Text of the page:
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Home > Archive: June, 2014

Archive for June, 2014

Our cleaning service

June 25th, 2014 at 10:22 am

This morning, I thought this could have been a much bigger deal than it has turned out it be.

If you have been following my last couple of blog posts, you know two things: my DW took our oldest daughter to MSU last week, and the beginning if this week we were on vacation.

Normally our cleaning lady visits on Fridays from noon til 3:00. Last Thursday evening and Friday, since it was just our boys and me at the house, I knew that I wouldn't have the place ready for cleaning, so I left a message for our cleaning lady to visit on Monday or Tuesday. She did visit and cleaned one of those days. But, she left a note explaining that she would be moving out of state, and would no longer be able to clean for us.

DW and I talked about our options. She mentioned that our neighbor across the road has a cleaning service, and she is happy with the results. So, DW contacted the new cleaning lady. She'll start July 7. It was that easy.

Our previous service charged us $15 per hour, and provided all cleaning supplies, except for a vacuum. She originally provided a vacuum, but hers quit working several months ago, and she had been using ours ever since. The new service will charge us $13 per hour, but we provide all supplies.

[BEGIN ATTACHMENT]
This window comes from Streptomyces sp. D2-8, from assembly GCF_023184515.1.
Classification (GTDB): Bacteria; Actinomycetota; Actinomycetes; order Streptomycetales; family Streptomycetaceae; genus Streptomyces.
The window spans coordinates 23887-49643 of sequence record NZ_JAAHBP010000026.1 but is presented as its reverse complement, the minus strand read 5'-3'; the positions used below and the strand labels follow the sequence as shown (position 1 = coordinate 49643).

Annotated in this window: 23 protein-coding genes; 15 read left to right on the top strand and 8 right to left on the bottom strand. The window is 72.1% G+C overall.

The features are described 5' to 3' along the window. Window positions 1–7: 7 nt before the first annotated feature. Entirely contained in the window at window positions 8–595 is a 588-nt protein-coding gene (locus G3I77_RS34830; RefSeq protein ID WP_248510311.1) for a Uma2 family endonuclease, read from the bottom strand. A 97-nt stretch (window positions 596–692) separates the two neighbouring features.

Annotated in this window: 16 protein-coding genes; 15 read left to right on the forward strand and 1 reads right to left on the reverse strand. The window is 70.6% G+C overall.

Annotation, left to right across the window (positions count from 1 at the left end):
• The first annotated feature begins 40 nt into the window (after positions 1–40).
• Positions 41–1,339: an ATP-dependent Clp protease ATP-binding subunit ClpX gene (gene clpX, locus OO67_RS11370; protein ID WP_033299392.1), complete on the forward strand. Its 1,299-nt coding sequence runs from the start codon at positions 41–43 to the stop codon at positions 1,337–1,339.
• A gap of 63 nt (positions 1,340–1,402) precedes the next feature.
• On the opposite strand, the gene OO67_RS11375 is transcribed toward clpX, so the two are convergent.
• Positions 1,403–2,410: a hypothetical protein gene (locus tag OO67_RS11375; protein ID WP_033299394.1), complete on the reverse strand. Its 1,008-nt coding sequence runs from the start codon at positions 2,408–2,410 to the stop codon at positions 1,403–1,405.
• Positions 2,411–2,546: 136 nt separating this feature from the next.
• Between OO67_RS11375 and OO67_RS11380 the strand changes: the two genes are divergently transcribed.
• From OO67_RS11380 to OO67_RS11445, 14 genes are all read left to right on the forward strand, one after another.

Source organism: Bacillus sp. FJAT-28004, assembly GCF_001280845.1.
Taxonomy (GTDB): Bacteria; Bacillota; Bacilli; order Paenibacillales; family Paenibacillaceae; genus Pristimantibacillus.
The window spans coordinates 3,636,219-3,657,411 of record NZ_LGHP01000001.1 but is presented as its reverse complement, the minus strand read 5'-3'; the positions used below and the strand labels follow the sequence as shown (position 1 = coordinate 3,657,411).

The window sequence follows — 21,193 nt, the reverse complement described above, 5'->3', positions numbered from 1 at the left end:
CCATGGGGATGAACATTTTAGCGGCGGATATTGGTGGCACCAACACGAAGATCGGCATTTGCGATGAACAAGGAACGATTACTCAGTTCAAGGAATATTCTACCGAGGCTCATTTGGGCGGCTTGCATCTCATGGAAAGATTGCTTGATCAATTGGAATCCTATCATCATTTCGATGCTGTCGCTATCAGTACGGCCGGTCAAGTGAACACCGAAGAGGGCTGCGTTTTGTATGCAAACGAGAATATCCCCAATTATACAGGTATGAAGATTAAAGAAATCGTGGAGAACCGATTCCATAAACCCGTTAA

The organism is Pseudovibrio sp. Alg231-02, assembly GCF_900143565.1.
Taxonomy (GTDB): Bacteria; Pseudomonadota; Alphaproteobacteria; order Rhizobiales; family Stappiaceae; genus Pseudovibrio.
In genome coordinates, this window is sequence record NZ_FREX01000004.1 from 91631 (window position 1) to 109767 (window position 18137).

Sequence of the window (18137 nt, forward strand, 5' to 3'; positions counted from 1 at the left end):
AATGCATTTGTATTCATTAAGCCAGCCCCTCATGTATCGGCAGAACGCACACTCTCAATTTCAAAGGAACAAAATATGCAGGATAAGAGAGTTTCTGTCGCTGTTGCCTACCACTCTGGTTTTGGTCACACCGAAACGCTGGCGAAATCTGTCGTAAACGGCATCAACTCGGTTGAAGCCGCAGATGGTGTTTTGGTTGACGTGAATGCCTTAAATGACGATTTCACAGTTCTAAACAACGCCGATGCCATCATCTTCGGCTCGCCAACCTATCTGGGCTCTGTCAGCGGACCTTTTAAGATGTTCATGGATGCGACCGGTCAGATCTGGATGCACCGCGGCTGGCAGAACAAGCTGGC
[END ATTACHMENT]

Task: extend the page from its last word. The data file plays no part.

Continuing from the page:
On a side note, this most recent cleaning marked the one year anniversary of hiring our first cleaning service, and we gave her a fifty cents per hour raise, which we included in this most recent check. I'm glad I had archived hiring her in this blog, so I was able to look back and see when we had hired her. As far as that goes, I am currently archiving hiring the new service.

I know the new cleaning lady, but not extremely well. She grew up in a house about a mile down the road. We rode the bus together to school, and she is a year older than I am. Her parents no longer live there.

What could have been a long process of looking, and contacting, and interviewing, and narrowing down, and contacting references, and choosing, has turned out to not be a problem at all. I think the odds are very good that she will work out just fine.


June 24th, 2014 at 04:25 am

We're at Cedar Point today. I'm an early riser, rest of the family isn't. We went to a drive thru zoo yesterday on the way here. Daw got the tickets for almost 1/3 the price on groupon ( for the zoo).

Food is very expensive here. Even outside the park. We're staying at the hotel right next to the park, so we can enter an hour early.

Here's a pic from the zoo yesterday.

New Chicks

June 18th, 2014 at 06:44 am

We got some chicks yesterday. These are meat chickens, not layers. They are for our kid's 4-H project for the fair.

They came in as a bulk order, for several 4-H families. We ordered 25, and received 26. The hatchery sends an extra chick for every 25 ordered, to insure against death loss during shipment. For all the times we've ordered chicks via mail, I don't think we've ever lost one during shipment.